Fighters from the Islamic State of Iraq and the Levant group have seized a compound belonging to an influential tribal leader in Iraq's Anbar province, killing nine police officers as they blew up buildings.

The attack on Sheikh Ahmed Abu Risha's home occurred on Sunday night as he and other tribal leaders were visiting Washington, DC to lobby for more US military support, Al Jazeera's Jane Arraf reported from Baghdad on Tuesday.

The attack lasted for hours on the edge of the provincial capital Ramadi, she said.

After killing the police officers, who were members of the local tribe, the ISIL fighters moved into Abu Risha's compound, laid explosives and blew up the buildings, she said.

"It's a very powerful message from ISIL," our correspondent said.

While Baghdad remains under the control of security forces, government officials acknowledge that at least 70 percent of Anbar is under the control of ISIL.

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Abu Risha led the Sunni Awakening, when tribes teamed up with the US military against al-Qaeda in Iraq.

He and other tribal leaders have said that unless they get direct weapons from the US, "they don't stand a chance" of defeating ISIL, Al Jazeera's Arraf said.

Security forces regain control

Following the attack on Abu Risha's compound, Anbar police said 15 ISIL fighters were killed in an air strike on the complex on Tuesday.

The same sources said security forces had regained control of the compound by Wednesday but that the task remained to remove booby traps placed by ISIL before retreating.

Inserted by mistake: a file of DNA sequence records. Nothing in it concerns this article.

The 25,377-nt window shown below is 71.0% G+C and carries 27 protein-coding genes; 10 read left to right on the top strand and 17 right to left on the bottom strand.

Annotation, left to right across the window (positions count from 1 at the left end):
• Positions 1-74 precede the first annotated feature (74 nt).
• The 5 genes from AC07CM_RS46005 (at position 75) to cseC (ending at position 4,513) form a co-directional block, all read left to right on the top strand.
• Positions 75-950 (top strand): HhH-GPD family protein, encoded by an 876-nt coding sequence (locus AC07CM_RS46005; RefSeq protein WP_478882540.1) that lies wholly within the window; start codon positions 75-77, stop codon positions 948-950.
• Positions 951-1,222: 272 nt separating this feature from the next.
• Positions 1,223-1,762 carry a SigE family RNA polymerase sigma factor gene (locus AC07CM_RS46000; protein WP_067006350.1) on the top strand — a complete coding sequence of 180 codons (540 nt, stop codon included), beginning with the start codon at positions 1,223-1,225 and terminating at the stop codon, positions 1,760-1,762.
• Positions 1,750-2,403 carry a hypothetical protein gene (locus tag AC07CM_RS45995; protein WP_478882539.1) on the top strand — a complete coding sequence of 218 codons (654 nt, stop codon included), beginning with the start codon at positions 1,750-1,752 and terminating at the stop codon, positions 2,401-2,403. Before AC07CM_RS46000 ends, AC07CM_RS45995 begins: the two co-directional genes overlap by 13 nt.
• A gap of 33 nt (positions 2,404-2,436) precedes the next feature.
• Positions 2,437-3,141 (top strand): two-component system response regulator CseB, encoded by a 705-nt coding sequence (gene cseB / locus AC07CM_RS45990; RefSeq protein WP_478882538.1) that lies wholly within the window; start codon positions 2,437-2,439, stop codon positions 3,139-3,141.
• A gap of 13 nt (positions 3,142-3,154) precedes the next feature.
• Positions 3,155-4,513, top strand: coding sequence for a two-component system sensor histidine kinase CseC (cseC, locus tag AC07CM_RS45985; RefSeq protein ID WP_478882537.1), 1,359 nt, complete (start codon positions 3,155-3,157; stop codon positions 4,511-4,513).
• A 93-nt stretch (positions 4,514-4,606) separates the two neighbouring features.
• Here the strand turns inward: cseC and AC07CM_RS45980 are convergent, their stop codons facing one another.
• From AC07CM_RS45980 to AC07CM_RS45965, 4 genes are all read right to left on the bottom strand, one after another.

Violence continues to take its toll in Anbar and beyond in some of the worst bloodshed in years.

Two bombings targeting Shia neighbourhoods in Baghdad killed eight people on Tuesday.

Police officials told the Associated Press news agency that a bomb blast near a clinic killed five people and wounded 11 others in the New Baghdad district.

A second bomb attached to a minibus exploded in the city's Sadr City neighbourhood, killing three passengers and wounding seven others, the police said.

Hospital officials confirmed the casualty tolls.

Nobody immediately claimed responsibility for the attacks, but Sunni groups such as ISIL frequently target the country's Shia majority, whom they consider heretics.

In northeast Diyala province, medical sources in Saadiya hospital told Al Jazeera that they have received 11 dead bodies, and the victims appear to be summarily-executed with gunshots to the head and chest.

The hospital added that all victims were Sunnis, and were refugees who fled the clashes between Shia volunteer forces and ISIL.

And in al-Karma and Fallujah, five civilians were killed among them three members of one family.

Two civilians were killed, and two others were injured in an Iraqi army artillery shelling that targeted Fallujah.

Source: Al Jazeera and agencies